Santa Maria, CA — California cops offered a typical bumbling explanation after video showed them execute a suicidal man holding a knife to his own throat: The man ‘lunged’ at them.
But bystander cellphone video shows something else, entirely: Several Santa Maria police officers cower behind a patrol car, training their weapons on the man, when — following a half hour of failed negotiations — they abruptly open fire, hitting him multiple times as he falls to the ground.
Javier Garcia Gaona, according to family members quoted by local station KSBY days after the July 20 shooting, did not struggle with mental illness.
“He never had problems with anyone,” said brother Armando Garcia. “We were always together and I never saw him offend other people. Plus, he has always lived with my dad; he was never out there on the streets like people say.”
A friend echoed denial of possible psychological issues, saying Gaona had been upset about money he was owed.
“He was just very upset that he didn’t get the money that he needed,” explained friend Adan Partida, who spoke with Gaona shortly before the shooting, according to the Santa Maria Sun.
Santa Maria police had employed the ‘lunging’ narrative until the bystander’s video surfaced online, and though the moment immediately prior to cops opening fire is slightly obscured in the footage, witnesses can be overheard immediately calling the shooting an act of murder.
“You guys are a bunch of assholes! You tell me you can’t get the guy without shooting him?! Murderers! You guys are a bunch of murderers!” an enraged man screams at the police from across the street, repeatedly.
Though KSBY claimed to also have footage of the shooting, according to Photography Is Not A Crime, the station opted not to broadcast the video due to its graphic content. James Jepsen, the man whose cellphone video circulated online, first gave the footage to journalist Oscar Flores, who then posted it to Facebook.
Last week, police attempted to assuage public ire over the fatal shooting by insisting it didn’t qualify as yet another act of lethal force by police in America.
“Some people will try and make this a national issue, it isn’t,” asserted Santa Maria Police Chief Ralph Martin last Tuesday. “What we had was probably a mentally ill person that was reaching out. It usually ends where we can take and get them help. It just didn’t work out that way in this case.
“We have to put it in perspective. The force was graduated. We went from a negotiation with a negotiator that was trained by the FBI, we attempted to use less-than-lethal [force options]. One was the bean bag rounds and the other was the 40 millimeter projectiles. Sometimes the less-than-lethal doesn’t work.”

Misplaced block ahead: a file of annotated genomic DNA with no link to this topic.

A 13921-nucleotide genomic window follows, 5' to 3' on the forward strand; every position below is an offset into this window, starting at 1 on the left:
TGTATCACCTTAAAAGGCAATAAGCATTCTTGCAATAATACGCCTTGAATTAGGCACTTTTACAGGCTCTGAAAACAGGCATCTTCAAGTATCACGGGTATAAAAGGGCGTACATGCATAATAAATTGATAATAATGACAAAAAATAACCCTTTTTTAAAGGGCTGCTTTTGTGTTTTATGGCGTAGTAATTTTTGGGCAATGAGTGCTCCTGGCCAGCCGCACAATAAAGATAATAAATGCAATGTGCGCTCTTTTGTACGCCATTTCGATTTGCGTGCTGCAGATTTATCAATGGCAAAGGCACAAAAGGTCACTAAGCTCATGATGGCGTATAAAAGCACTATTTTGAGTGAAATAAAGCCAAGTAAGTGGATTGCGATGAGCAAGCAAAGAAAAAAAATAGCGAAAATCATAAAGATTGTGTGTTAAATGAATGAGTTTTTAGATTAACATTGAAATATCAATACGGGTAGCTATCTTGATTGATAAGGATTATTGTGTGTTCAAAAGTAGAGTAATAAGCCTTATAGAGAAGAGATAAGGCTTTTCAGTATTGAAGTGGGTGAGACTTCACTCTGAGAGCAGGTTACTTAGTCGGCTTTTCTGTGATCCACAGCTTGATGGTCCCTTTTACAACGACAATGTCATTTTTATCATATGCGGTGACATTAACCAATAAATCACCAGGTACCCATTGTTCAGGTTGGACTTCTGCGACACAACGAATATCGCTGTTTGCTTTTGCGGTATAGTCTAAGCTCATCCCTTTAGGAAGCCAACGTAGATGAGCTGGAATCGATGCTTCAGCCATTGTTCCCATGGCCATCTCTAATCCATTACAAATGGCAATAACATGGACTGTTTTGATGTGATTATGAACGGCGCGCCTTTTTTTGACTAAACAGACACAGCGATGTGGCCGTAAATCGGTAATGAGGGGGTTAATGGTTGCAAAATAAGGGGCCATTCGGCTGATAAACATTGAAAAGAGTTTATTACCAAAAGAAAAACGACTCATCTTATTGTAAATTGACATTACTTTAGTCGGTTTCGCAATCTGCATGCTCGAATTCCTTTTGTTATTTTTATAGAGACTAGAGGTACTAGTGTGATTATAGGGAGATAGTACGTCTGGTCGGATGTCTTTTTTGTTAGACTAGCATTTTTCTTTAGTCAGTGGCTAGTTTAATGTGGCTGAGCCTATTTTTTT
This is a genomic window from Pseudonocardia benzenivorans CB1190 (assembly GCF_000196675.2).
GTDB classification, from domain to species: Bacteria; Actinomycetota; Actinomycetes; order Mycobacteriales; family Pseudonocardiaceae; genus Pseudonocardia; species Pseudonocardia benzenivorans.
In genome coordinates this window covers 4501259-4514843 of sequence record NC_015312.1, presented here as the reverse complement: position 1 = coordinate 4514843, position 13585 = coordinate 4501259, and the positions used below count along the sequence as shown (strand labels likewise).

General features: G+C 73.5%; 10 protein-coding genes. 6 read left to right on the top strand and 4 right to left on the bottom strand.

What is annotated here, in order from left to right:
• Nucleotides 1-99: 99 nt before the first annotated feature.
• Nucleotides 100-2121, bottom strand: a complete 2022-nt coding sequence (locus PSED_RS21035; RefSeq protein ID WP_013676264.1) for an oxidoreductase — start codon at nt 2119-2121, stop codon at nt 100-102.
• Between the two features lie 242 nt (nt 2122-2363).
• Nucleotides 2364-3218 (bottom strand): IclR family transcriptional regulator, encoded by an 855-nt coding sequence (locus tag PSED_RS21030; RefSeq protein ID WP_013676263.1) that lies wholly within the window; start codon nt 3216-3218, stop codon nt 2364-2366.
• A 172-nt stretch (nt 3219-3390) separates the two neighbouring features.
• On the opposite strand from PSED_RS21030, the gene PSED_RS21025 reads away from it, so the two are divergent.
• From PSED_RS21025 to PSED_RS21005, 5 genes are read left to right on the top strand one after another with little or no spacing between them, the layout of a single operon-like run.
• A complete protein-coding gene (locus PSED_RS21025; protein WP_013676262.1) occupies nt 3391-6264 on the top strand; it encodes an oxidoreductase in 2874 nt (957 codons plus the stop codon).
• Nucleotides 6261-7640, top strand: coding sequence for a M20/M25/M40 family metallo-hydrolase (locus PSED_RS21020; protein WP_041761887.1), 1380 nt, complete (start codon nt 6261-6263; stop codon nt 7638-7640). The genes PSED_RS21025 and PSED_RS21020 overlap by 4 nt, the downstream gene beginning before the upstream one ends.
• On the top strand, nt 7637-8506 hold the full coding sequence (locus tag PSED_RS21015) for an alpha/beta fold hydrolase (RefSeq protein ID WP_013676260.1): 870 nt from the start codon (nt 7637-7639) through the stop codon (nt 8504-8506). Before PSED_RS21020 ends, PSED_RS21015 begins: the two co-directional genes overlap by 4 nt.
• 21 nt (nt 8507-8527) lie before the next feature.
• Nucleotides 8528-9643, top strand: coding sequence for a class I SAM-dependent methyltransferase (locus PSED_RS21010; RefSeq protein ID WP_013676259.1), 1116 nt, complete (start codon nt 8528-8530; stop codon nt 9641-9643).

Onlookers and others have questioned why police didn’t choose to taser Gaona, or continue to try other less-than-lethal options after such a brief period of negotiations. However, Martin defended their choice anyway.
“They say, ‘Why didn’t you taser him?’ Tasers are effective within about 15 feet. They are usually effective about 50 percent of the time,” Martin said. “You can deploy a Taser, but you’d have to get very close to a person. That is something we don’t allow if the person is armed.”
However, as video appears to show, officers might have been within the range Martin describes, where tasering Gaona could have at least been attempted — especially considering a patrol car stood as an obstacle between officers and whatever ‘lunging’ the man did.
“When a police officer or a peace officer perceives a deadly threat, they are trained and continually trained to shoot for center mass,” Martin continued. “The TV stuff about shooting a gun out of somebody’s hand, trying to shoot somebody in the leg while they are running at you with a gun, might sound good in theory, but it just isn’t going to work.”
Members of Gaona’s family remain baffled by the sudden turn of events — both by Gaona, as well as law enforcement’s response to the situation.
“Whenever I would be sad, he would make jokes or start dancing out of nowhere,” recalled Javier’s younger sister, Janet Garcia. “He would buy me toys, like dolls, when I was younger. He would buy me clothes. He would give me money sometimes.”
No matter how adamantly Chief Martin might wish this use of lethal force not to be a ‘national issue,’ the fact is, every fatal shooting, every choice to employ physical force — whether brutal, fatal, or otherwise — illustrates the epidemic of police violence in America. These incidents can’t necessarily be separated for individual consideration distinct from other acts of force because other nations simply don’t have the same issue.
Separate investigations are now being conducted by the Santa Barbara County Sheriff’s Office and the District Attorney’s office.
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